spending soars, returns unclear
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[August 03, 2017]
By Jeffrey Dastin
SAN FRANCISCO (Reuters) - Amazon.com Inc is
quickly ramping up the billions of dollars a year it spends on creating
and licensing TV shows and films, signaling the retailer plans to be in
show business for the long haul.
The issue came to the forefront of investors' attention last week, when
Amazon said a step up in its spending on video projects could be one of
several reasons it might report a loss this quarter, even as it expects
more than $39 billion in overall sales.
The company's shares, though up 33 percent this year, have dipped 5
percent since that warning.
Wall Street analysts estimate Amazon's spending on content will have
tripled to more than $4.5 billion by the end of this year from 2014.
Catching customers' attention with video now represents one of the
company's biggest investments, people familiar with the matter said.
Amazon does not break out spending figures, and it declined comment on
The company has visibly increased its footprint in Hollywood since
opening a nearby studio in 2010, and picked up its first Academy Awards
earlier this year.
"We expect Amazon to quickly exceed Netflix's annual spending on video,"
said Needham & Co analyst Laura Martin, who estimates that Netflix Inc <NFLX.O>,
the top online television service, will spend $6 billion on content this
MEANS TO AN END?
The fast-growing investment in original video is just one of many
simultaneous moves by Amazon into new areas, including brick-and-mortar
retailing with its planned acquisition of Whole Foods Market Inc <WFM.O>.
Amazon has offered little detail for investors on where it is spending
extra on content, or why, making it hard to evaluate if the investment
is working. Broadly, it has said video is a key benefit of its
money-spinning Prime shopping club, whose members tend to buy more goods
from Amazon on top of paying a yearly fee.
"When we win a Golden Globe, it helps us sell more shoes," Chief
Executive Jeff Bezos said at a Recode tech conference last year. "People
who use Prime Video ... renew at higher rates, and they convert from
free trials at higher rates."
One of the people familiar with the company's operations said Amazon has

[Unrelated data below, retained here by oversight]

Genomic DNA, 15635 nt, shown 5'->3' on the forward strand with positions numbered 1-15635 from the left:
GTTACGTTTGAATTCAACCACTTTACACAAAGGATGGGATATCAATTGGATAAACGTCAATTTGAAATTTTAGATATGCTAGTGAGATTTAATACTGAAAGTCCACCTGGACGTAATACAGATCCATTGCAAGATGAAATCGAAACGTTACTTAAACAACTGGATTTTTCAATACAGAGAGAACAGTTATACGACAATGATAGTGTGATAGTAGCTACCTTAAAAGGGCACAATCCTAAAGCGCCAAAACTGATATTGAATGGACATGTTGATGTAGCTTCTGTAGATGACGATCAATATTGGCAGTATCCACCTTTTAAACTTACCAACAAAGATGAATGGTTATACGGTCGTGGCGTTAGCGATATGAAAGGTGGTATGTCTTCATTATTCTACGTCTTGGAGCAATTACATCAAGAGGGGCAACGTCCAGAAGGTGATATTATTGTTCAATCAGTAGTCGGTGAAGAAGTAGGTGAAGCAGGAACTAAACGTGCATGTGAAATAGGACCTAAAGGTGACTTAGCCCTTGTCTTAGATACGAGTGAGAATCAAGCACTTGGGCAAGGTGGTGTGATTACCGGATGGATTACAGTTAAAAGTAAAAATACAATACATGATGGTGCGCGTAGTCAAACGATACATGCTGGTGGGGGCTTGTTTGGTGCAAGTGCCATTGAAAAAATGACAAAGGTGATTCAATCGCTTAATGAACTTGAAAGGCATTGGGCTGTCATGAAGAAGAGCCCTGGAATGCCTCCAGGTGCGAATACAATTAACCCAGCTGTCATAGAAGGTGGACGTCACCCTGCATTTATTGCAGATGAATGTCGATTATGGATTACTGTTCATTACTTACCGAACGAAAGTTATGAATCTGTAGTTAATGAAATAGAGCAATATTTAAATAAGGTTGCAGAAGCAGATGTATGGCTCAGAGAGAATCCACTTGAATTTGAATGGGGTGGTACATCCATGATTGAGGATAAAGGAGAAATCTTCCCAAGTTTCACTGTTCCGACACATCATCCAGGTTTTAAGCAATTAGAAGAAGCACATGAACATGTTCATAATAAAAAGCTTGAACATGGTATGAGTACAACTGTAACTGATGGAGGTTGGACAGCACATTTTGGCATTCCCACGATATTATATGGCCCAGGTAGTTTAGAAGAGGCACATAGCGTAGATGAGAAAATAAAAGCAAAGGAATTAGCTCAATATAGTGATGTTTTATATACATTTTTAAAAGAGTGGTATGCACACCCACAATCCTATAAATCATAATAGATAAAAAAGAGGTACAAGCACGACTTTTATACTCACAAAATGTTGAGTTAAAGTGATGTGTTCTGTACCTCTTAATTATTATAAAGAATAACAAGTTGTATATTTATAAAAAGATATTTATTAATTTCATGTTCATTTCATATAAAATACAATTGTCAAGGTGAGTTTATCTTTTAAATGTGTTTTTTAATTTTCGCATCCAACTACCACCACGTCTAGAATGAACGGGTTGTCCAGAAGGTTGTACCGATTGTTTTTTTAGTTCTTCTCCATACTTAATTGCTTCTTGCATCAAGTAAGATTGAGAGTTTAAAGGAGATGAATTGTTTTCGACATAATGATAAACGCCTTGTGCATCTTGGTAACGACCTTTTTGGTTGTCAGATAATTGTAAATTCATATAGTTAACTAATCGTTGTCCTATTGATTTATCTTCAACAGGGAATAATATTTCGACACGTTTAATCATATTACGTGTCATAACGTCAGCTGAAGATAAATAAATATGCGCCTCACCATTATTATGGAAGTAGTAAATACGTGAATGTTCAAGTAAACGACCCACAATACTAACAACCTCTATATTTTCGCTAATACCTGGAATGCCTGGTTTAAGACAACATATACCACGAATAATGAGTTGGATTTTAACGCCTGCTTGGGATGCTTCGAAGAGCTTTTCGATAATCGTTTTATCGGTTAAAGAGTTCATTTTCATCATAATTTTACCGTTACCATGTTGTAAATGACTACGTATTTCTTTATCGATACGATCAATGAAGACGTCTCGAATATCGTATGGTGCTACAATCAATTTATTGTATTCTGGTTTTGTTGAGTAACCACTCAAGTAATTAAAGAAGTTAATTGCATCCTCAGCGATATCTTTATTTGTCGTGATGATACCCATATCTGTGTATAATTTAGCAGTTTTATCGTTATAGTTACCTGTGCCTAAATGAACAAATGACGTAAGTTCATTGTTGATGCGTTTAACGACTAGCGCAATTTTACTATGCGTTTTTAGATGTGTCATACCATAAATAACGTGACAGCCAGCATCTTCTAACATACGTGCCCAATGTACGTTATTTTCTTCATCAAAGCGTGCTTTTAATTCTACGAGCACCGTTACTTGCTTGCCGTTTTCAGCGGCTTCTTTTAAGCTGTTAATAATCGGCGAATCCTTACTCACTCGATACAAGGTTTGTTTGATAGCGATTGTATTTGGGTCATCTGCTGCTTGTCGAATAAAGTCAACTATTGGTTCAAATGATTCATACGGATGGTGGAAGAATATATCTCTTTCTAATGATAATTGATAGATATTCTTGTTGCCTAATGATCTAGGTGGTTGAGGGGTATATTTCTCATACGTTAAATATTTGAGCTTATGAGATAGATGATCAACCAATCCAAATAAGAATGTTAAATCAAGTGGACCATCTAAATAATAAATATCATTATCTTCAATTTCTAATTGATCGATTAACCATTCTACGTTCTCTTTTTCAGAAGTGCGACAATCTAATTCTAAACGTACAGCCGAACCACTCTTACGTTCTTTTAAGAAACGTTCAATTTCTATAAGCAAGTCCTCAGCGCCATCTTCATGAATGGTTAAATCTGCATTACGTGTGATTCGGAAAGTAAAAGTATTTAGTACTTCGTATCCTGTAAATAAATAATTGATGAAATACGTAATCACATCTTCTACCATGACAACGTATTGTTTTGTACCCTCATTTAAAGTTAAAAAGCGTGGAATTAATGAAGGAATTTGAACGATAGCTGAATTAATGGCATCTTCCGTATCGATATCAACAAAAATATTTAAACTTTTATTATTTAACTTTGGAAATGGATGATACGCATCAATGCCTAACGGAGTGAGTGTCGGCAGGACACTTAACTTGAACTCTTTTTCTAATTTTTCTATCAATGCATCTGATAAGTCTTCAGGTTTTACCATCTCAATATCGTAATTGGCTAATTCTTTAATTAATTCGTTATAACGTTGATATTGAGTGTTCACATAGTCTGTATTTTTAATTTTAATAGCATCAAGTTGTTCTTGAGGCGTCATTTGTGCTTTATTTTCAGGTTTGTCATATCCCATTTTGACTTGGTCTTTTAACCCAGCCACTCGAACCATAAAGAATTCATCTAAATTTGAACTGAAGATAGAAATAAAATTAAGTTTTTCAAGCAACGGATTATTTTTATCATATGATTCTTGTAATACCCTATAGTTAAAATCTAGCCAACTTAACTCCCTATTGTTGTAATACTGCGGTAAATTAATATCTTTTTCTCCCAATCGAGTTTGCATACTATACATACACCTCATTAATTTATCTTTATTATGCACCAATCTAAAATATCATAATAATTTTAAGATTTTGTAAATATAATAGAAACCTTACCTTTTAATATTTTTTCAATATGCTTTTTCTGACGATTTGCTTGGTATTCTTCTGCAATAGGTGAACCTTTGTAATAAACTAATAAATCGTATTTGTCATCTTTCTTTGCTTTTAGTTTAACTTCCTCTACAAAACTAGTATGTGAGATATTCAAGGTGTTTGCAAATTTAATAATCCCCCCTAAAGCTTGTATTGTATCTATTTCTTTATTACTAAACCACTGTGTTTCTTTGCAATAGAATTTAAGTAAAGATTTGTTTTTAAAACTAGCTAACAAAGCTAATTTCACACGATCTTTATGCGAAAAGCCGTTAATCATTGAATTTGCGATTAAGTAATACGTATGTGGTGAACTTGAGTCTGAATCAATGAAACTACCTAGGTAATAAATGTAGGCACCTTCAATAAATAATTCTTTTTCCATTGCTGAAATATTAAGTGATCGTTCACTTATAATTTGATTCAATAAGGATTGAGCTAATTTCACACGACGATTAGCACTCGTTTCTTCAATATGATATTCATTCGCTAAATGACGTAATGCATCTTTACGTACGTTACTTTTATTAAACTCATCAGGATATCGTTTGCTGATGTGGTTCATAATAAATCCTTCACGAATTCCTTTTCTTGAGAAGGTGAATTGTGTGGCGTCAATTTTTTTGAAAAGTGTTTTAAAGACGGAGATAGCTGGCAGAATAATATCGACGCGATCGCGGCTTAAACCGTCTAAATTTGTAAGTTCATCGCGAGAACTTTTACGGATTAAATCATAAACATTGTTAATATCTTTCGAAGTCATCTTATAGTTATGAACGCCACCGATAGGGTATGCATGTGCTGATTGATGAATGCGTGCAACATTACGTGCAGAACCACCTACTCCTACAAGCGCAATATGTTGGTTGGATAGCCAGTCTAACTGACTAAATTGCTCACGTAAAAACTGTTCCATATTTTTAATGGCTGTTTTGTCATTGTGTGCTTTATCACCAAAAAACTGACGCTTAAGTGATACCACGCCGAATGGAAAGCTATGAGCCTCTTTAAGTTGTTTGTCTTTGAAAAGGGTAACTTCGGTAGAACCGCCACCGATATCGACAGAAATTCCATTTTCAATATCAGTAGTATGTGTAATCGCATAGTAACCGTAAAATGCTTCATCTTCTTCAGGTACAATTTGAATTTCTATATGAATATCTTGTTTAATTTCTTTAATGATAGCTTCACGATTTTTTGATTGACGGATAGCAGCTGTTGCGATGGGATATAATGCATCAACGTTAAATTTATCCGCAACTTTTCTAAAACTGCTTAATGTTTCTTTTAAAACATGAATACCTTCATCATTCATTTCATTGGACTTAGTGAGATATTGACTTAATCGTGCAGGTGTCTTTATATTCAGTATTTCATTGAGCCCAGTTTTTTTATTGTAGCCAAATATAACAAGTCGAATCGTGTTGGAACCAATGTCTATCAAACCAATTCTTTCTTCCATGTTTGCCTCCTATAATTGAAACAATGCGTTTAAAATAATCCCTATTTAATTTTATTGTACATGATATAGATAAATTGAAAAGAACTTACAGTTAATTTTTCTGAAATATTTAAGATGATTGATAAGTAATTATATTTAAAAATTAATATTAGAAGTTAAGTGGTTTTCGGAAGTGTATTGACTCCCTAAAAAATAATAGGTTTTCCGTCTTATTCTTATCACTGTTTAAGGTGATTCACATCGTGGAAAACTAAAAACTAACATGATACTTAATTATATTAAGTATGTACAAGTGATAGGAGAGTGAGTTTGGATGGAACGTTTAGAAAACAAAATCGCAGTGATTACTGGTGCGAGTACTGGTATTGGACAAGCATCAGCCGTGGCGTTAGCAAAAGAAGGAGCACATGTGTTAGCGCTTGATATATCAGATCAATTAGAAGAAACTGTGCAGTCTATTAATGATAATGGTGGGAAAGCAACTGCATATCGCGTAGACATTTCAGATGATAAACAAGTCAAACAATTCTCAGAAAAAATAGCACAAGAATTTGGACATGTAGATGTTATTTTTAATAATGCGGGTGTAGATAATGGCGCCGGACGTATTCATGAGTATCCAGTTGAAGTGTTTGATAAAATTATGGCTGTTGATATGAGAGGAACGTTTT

data scientists and economists running computer models to determine how
video influences whether shoppers sign up for Prime after a free trial
[to top of second column]
Actor Jeffrey Tambor poses backstage with the award for Outstanding
Lead Actor In A Comedy Series for Amazon Studios "Transparent" at
the 67th Primetime Emmy Awards in Los Angeles, California, U.S. on
September 20, 2015. REUTERS/Mike Blake/File Photo
In turn, deciding the budget for video spending involves a complicated set of
factors, including subscription fees and the value of extra spending by Prime
members, the person said.
SUCCESS NOT ASSURED
Despite its award wins for distributing "Manchester by the Sea" and producing TV
shows such as "Transparent," Amazon's Hollywood push has not been entirely
An early plan to let anyone submit scripts online and crowd-source opinions on
what shows to produce - an effort to disrupt Hollywood's lengthy and expensive
greenlight system - has effectively been abandoned.
Some have expressed concern that Amazon is focusing on niche audiences that
likely are already Prime Video users, such as recent projects with director
Meanwhile, costs mount. Amazon paid $10 million to score distribution rights to
"Manchester by the Sea" - one of the largest deals ever at the Sundance Film
Festival. And it is paying about $50 million to stream 10 Thursday-night games
for the U.S. National Football League this year, five times what Twitter Inc <TWTR.N>
had paid for the same rights.
The famously frugal company threw lavish awards show parties, too, a sign it has
not been able to shave off as much of Hollywood's notoriously high costs as it
may have hoped.
"The bets they have to make on content are subject to the vagaries of the movie
business," said Paul Verna, an analyst at research firm eMarketer. Being in
Hollywood is "entirely different from being a data company or a tech company or
a devices company."
(Reporting By Jeffrey Dastin; Editing by Bill Rigby)
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